The old house was a small three-bedroom ranch, less than 1,000 square feet, that cost him $170,000. But it was on a nice, half-acre lot with mature trees.
His new home is 4,000 square feet with four bedrooms and a three-car garage and will cost more than a half-million. Hasselwander was able to build it for less than usual because he is an architect by profession and knows a lot of subcontractors.
“I absolutely love the area and love the larger lots and big gorgeous trees,” he said. “There’s no downside. It’s close to the Plaza and a lot of good eating establishments, people walk on the sidewalks and its a friendly neighborhood.”
Hasselwander and his wife are almost empty-nesters: They have two sons who recently finished college and one is back at home for now.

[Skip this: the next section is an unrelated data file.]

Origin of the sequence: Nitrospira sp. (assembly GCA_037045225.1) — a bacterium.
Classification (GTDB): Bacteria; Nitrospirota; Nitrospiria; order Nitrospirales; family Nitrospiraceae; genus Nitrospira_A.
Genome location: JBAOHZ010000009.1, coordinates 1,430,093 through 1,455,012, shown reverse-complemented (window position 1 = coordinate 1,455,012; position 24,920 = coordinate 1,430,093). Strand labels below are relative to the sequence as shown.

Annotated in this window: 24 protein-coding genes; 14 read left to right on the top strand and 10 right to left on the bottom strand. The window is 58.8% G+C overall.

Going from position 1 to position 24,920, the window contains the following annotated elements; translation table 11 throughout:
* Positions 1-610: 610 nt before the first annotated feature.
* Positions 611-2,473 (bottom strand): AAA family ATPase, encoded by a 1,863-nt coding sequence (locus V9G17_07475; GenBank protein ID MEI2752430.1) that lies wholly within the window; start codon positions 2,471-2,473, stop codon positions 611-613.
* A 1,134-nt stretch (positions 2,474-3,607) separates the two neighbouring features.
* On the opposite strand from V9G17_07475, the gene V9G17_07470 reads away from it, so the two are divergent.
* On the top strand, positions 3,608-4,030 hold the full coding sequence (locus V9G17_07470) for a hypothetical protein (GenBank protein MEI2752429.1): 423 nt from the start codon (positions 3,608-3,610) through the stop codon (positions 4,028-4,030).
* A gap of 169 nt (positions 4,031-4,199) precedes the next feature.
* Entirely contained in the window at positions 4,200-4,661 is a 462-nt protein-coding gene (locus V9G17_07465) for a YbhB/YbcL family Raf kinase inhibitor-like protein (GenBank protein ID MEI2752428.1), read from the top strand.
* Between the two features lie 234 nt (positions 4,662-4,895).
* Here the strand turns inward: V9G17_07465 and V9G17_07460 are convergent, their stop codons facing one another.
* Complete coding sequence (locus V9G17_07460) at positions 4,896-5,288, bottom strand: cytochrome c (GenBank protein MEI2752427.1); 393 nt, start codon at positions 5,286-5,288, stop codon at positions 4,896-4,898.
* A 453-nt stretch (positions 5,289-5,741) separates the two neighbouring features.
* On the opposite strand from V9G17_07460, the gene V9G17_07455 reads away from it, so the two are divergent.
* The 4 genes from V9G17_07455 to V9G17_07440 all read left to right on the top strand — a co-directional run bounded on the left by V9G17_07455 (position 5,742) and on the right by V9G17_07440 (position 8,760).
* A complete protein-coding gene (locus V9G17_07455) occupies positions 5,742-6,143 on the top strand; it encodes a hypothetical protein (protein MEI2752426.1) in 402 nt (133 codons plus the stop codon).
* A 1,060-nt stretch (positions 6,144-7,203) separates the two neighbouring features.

But the idea of living in a Leawood teardown is popular with young families too.
Matt and Katie Bohnen have a toddler and are expecting their second child. They recently tore down a two-bedroom ranch-style house from the 1950s in the 84th Street and Meadowbrook Lane area. They replaced it with a 3,000-square-foot, four-bedroom home.
The couple wanted to be in an older existing neighborhood and wanted to avoid a long commute to Matt’s job downtown, like his previous drive from 151st Street and Pflumm.
“It boiled down to location,” Matt Bohnen said.
Bohnen chose Mack Colt to build his home because of his previous experience working with teardowns in existing neighborhoods.
“It was important to have a builder familiar with an older neighborhood and the codes and restrictions,” he said. “It was important for us to have a home that kept the character of the neighborhood. It’s a Cape Cod with dormers and stone.
“We wanted the neighbors to be proud.”